Below is the programme I put in place for Timmy when he signed up to yourtrainer.ie in January. He’s had a good season so far for WIT and Tipperary. Here is the article:
Timmy Hammersley’s Training Programme by Jason Moran
I first met Timmy in January of 2010 and the first thing that struck me about him was his determination to break his way in to the Tipperary senior hurling panel. He had played for Tipperary’s under 21 team in 2008 but hadn’t seen any game time at senior level and as we were running down through his list of goals I remember distinctly how he stated that his primary objective was to have a good Fitzgibbon Cup campaign in order to put himself into the reckoning for selection. He himself knew that there were certain things that he could have been doing better in order to achieve that goal and so we set about establishing a strategy to get him there.
For those of you who don’t know Timmy, he was WIT’s star performer in their recent run to the Fitzgibbon Cup final and it was his outstanding displays in that competition that earned him his National League debut against Galway in March.
But what changed in just three short months prior to that game? Previous to this season Timmy had, in his own words, been “training hard but not smart”. He didn’t feel physically prepared for the rigorous nature of the game and he felt that his flexibility, speed and strength could all be improved upon. He came to me in Peter Kirwan’s sports clinic in Kill, Co. Waterford and we immediately set about setting in motion a plan of action that would allow him to realise his full potential.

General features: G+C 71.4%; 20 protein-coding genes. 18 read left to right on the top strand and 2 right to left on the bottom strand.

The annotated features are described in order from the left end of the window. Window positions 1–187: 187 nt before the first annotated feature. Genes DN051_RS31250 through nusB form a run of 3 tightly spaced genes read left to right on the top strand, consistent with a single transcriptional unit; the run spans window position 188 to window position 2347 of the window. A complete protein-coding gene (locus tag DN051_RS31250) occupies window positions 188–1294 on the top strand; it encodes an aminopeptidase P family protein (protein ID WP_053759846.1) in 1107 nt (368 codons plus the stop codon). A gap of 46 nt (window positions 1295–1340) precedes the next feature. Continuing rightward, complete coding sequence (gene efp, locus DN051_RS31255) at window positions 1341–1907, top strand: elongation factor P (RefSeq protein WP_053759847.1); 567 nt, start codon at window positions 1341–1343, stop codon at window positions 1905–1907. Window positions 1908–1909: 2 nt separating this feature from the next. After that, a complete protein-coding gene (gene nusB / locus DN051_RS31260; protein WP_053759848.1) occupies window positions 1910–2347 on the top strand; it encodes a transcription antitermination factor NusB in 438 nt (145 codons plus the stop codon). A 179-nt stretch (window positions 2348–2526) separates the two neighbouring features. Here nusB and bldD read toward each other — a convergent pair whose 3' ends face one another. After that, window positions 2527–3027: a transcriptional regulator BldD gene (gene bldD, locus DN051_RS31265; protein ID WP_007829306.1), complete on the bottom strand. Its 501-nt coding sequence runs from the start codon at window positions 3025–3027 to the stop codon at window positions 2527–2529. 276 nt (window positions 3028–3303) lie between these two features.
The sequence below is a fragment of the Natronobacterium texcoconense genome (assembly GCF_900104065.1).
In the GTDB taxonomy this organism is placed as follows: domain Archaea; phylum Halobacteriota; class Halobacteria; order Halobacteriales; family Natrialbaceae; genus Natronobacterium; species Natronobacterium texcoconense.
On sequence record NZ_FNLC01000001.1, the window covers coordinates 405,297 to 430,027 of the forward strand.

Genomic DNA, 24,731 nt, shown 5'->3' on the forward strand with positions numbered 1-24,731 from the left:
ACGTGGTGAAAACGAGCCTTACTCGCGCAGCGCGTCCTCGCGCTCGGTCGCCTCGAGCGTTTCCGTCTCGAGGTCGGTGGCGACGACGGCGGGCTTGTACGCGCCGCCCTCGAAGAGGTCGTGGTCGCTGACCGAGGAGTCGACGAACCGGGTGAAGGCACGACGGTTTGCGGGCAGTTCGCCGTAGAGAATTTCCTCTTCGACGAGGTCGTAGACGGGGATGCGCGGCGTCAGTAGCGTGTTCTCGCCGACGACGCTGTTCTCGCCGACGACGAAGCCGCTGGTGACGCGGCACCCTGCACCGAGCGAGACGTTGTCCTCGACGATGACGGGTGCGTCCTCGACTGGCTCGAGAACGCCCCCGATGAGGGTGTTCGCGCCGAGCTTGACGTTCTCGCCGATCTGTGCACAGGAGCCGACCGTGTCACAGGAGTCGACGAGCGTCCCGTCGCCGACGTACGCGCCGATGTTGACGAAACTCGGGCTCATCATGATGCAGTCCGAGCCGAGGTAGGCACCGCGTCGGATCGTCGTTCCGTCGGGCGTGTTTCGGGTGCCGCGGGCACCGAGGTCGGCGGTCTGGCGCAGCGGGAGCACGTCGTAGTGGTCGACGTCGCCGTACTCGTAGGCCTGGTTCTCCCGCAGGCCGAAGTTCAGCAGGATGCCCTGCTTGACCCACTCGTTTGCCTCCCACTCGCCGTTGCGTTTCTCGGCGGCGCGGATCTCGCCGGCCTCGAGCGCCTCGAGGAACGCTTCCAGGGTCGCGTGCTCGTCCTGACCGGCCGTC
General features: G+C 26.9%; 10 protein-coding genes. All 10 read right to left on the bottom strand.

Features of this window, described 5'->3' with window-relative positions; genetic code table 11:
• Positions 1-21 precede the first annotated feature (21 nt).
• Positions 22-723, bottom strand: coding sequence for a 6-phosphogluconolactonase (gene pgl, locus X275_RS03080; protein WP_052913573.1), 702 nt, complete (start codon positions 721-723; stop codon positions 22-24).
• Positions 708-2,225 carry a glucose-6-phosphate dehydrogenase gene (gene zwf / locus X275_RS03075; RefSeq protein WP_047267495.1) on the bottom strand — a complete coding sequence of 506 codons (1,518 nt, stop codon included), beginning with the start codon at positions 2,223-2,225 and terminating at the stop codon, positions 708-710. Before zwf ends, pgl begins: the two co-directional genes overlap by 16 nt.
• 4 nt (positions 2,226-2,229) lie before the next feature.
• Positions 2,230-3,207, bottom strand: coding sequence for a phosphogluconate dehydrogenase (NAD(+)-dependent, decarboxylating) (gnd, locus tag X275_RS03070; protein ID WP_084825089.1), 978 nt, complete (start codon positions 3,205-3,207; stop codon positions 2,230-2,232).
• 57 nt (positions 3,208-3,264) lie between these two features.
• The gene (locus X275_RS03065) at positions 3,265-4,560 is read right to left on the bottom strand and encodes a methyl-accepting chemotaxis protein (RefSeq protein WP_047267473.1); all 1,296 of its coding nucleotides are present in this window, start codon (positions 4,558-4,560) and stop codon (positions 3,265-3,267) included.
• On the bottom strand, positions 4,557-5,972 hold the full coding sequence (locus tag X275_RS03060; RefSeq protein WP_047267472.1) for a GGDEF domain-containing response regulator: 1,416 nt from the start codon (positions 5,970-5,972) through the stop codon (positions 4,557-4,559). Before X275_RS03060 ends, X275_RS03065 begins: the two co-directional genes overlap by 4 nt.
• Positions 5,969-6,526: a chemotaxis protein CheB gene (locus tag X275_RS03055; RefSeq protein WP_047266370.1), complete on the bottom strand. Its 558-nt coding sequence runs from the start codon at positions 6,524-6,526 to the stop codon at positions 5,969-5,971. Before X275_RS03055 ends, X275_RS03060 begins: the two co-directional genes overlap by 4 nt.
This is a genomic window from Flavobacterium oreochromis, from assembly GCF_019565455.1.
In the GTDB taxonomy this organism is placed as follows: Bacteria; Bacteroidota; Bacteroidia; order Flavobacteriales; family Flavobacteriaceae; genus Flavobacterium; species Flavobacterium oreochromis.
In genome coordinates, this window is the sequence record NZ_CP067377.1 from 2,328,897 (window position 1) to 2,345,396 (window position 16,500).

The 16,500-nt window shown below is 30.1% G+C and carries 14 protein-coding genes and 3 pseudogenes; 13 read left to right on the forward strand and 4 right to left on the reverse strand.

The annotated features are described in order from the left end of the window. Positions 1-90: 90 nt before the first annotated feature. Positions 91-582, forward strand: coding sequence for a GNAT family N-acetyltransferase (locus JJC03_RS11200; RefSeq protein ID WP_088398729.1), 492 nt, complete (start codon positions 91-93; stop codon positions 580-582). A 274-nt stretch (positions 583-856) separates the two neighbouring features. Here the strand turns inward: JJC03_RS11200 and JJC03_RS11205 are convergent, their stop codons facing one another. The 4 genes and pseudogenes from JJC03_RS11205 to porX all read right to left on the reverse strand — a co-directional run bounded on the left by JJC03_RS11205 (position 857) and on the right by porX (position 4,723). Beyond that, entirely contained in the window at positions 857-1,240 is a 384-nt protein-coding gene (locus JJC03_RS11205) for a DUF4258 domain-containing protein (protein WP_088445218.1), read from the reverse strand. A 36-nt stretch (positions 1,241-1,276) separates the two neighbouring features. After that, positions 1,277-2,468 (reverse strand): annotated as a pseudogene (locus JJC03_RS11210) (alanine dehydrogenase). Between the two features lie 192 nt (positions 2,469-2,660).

First things first, we screened Timmy using Gray Cook’s functional movement screen which is a 7 station screening process that examines the primary movement patterns of the body and is linked, via a direct scoring system, to corrective exercises that will specifically address any obvious deficiencies in those respective movement patterns. Scored out of a total of 21, certain tests in the screen are extremely important to hurling, one such example being the shoulder mobility test which has obvious implications for a sport which requires upper body rotational movements in the transverse plane. In Timmy’s case he scored a ‘1’ on his left side and a ‘3’ on the right (a score of ‘1’ overall and a pattern I’ve observed in 90% of the hurlers I’ve screened!). Such asymmetric scores represent an increased risk of injury to the player, and so many of the corrective exercises which I prescribed to Timmy, were incorporated into the pre-session warm up as well as during the rest periods between sets of his strength exercises. This meant we were efficient in everything that we did, spending no more time in the gym than necessary and usually getting in and out in under 1 hour.